UCR Unfiltered: Women’s basketball is a tale of three journeys



















This year’s women’s basketball team is not just good, it’s arguably the best in the program’s history. With a 6-0 start to conference play that has the team as the frontrunner to win the Big West Conference, the team is on pace to not only earn the program’s best record in a season, but to earn an NCAA tournament bid come March. This success is not an overnight occurrence; it is a culmination of several years of building and improving. The three leading scorers of the team — Brittany Crain, Annelise Ito and Rejane Verin — account for over two-thirds of the Highlanders’ points per game, and are also three of the top four scorers in the Big West this season. Despite not having spent significant time on the court together prior to last year, the trio have quickly developed an unmistakable chemistry in a culmination of three journeys.

Brittany Crain

Straight out of John W. North High School just a little over a mile from campus, Crain has been the heart and soul of the Highlander offense for several seasons, and she just recently became the third Highlander and seventh Big West player in conference history to score 2,000 career points. Normally acting as the primary offensive playmaker for the team, Crain has diversified her offensive game over the years, becoming more efficient from the field (41.4 FG percent in ‘12-’13 to 45.4 FG percent in ‘15-’16) and increasing her range (29.1 three-point percent in 12-13 to 35.9 three-point percent in 15-16). She credits an increased comfort on the floor this year in particular to the teammates around her. “I think it’s less pressure because … we have more offensive threats, so it’s not always, ‘Brittany needs to do this and Brittany needs to do that,’” she said. “I know what my role is, and with my teammates, they’re all threats too. So I think it’s just a combination of that.” As the main leader of the team and the only one of the three primary scorers to spend four full years at UCR, Crain doesn’t take her time on the team for granted. When asked about the best part of being a part of this team outside of the success on the court, her response was “I think the experience, you know, because after this, you have a family (with your teammates), so I think that’s the most important thing for me.”

Annelise Ito

Ito, the other senior leader on the team, came to the Highlanders from Diablo Valley College as a sophomore during the 2013-14 season. Making the move from the junior college to UCR was a huge transition, especially considering the 400-mile gap between the two campuses. However, Ito says that being on the team helped her immensely with that transition. “Honestly, it’s like a sense of family,” she said. “I’m not close to home. Some people are from around here, but I live in the Bay Area. My family comes to the games, but it’s different.” With this kind of transition, one might expect Ito’s play to struggle during her first games as a Highlander. However, Ito was able to quickly incorporate herself into the lineup, recording averages of 10.5 points, 5.9 rebounds and 2.7 assists per game during her first season in the blue and gold. Ito gives her team all the credit, saying, “The coaching staff and my teammates … every day at practice, if I am really sad or anything, like homesick, this team really brings it together. I’ve never met a group of girls that all genuinely like each other and get along.” This communal environment seemed to help Ito both emotionally and as a basketball player as well. She rounded out her skills nicely over the next two years and has made a significant leap in the assist category this year, currently averaging five assists per game this season. Ito commented on this improvement, saying “I’ve never played point guard, but I honestly think having our team be so versatile offensively and everyone being a threat, it makes it easy. I have an easy job, so I think it’s just part of having a talented team.” Despite not being the primary ball handler, Ito’s assist total leads the team, making her a key piece in the team’s offensive success.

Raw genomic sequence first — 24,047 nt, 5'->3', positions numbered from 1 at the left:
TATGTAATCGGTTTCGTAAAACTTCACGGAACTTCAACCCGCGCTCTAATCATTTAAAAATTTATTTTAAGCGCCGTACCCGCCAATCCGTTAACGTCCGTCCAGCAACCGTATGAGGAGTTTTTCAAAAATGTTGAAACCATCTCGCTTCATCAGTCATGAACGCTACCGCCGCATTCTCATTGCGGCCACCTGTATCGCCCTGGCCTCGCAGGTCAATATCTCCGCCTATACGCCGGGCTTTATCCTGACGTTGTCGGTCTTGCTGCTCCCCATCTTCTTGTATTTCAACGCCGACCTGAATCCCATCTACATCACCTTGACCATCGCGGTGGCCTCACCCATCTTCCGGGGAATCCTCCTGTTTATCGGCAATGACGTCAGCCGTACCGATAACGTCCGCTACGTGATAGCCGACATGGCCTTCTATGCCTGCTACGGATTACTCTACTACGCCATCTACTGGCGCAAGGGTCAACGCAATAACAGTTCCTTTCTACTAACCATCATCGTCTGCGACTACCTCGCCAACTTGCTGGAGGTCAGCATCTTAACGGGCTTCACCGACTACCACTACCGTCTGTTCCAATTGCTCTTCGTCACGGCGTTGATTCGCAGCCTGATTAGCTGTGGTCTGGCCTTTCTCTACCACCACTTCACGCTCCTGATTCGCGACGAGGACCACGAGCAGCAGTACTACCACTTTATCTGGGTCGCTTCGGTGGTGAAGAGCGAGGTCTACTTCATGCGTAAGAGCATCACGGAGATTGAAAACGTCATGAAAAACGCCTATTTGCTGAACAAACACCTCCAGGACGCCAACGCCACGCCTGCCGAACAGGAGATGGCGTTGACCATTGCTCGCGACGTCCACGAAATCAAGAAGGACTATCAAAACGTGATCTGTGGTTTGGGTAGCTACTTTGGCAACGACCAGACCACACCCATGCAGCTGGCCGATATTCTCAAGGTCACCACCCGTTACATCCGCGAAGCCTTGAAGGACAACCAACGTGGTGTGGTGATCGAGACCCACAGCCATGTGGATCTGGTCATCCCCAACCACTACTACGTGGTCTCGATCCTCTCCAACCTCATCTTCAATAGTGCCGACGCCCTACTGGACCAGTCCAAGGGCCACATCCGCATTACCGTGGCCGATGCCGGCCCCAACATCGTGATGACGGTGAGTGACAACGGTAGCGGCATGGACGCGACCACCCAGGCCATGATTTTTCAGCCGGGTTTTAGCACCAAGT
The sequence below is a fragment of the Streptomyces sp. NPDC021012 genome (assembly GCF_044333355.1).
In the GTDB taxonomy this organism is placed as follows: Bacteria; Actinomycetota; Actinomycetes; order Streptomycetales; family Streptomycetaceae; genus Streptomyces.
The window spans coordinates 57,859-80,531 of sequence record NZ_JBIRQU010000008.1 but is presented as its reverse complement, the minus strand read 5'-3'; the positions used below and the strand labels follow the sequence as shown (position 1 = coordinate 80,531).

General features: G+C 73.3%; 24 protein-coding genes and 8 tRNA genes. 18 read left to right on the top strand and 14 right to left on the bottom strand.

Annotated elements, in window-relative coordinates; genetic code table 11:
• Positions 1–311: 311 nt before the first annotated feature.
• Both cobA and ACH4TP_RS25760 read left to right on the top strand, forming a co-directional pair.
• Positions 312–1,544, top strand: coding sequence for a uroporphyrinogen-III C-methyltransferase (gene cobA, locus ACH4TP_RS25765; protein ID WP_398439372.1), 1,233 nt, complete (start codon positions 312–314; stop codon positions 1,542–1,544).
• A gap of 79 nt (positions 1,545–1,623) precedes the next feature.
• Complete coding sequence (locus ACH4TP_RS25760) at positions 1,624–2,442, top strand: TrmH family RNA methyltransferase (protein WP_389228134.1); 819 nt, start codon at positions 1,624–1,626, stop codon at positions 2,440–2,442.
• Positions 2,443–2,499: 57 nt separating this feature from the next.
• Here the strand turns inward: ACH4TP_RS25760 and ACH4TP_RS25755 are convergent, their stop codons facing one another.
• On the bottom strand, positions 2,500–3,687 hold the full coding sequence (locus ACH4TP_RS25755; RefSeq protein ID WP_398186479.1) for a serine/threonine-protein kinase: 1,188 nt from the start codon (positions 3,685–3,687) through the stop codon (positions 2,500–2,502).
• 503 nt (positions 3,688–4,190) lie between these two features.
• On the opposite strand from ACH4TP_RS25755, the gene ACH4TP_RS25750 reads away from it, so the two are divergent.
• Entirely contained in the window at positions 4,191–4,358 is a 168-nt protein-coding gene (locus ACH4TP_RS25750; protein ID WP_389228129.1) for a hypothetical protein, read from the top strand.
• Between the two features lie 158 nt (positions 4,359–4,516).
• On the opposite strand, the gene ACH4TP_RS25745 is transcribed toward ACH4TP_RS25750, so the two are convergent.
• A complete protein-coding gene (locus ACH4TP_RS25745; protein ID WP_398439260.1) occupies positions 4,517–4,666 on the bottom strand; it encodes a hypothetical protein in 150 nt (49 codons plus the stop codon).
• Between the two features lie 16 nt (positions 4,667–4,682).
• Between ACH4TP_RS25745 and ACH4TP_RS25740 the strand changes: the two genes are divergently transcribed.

Rejane Verin

A redshirt junior who transferred from UNLV, Verin has quickly established her role as one of the main offensive options on the team after being ruled ineligible for the 2014-15 season due to NCAA transfer regulations. Verin used this time well to acquaint herself with the new environment. “(UNLV) played a different offense; I had never played this kind of motion offense before, so I (used) the year to kind of see how it works and adjust with my teammates,” she said, “so I think last year was important in learning.” Despite only officially playing with the team this season, Verin already shares a strong connection with her Highlander teammates. “I love it. I love my team, I love everybody around, and I think we are in a position to do some great things.” As of late, Verin has produced huge for the Highlanders, averaging 20.0 points, 12.3 rebounds and 6.0 assists per game over her last four games. Despite this, she isn’t entirely satisfied with her performance, modestly suggesting that she hasn’t “played unbelievably well. It’s enough to win games I guess, but we all have to produce more, and we’ll have a good year.” With her strength, versatile skill set and unrelenting ambition, Verin adds a new dimension to the team and has helped elevate it to new heights during this potentially historic season.

With a chance to become the winningest women’s basketball team in program history, the UCR women’s basketball team is showing no signs of slowing down. A championship in the Big West will also mark the program’s fourth NCAA tournament appearance and a chance at the team’s first victory in NCAA tournament play. If the Highlanders continue their stellar play, perhaps even more could be in their reach.

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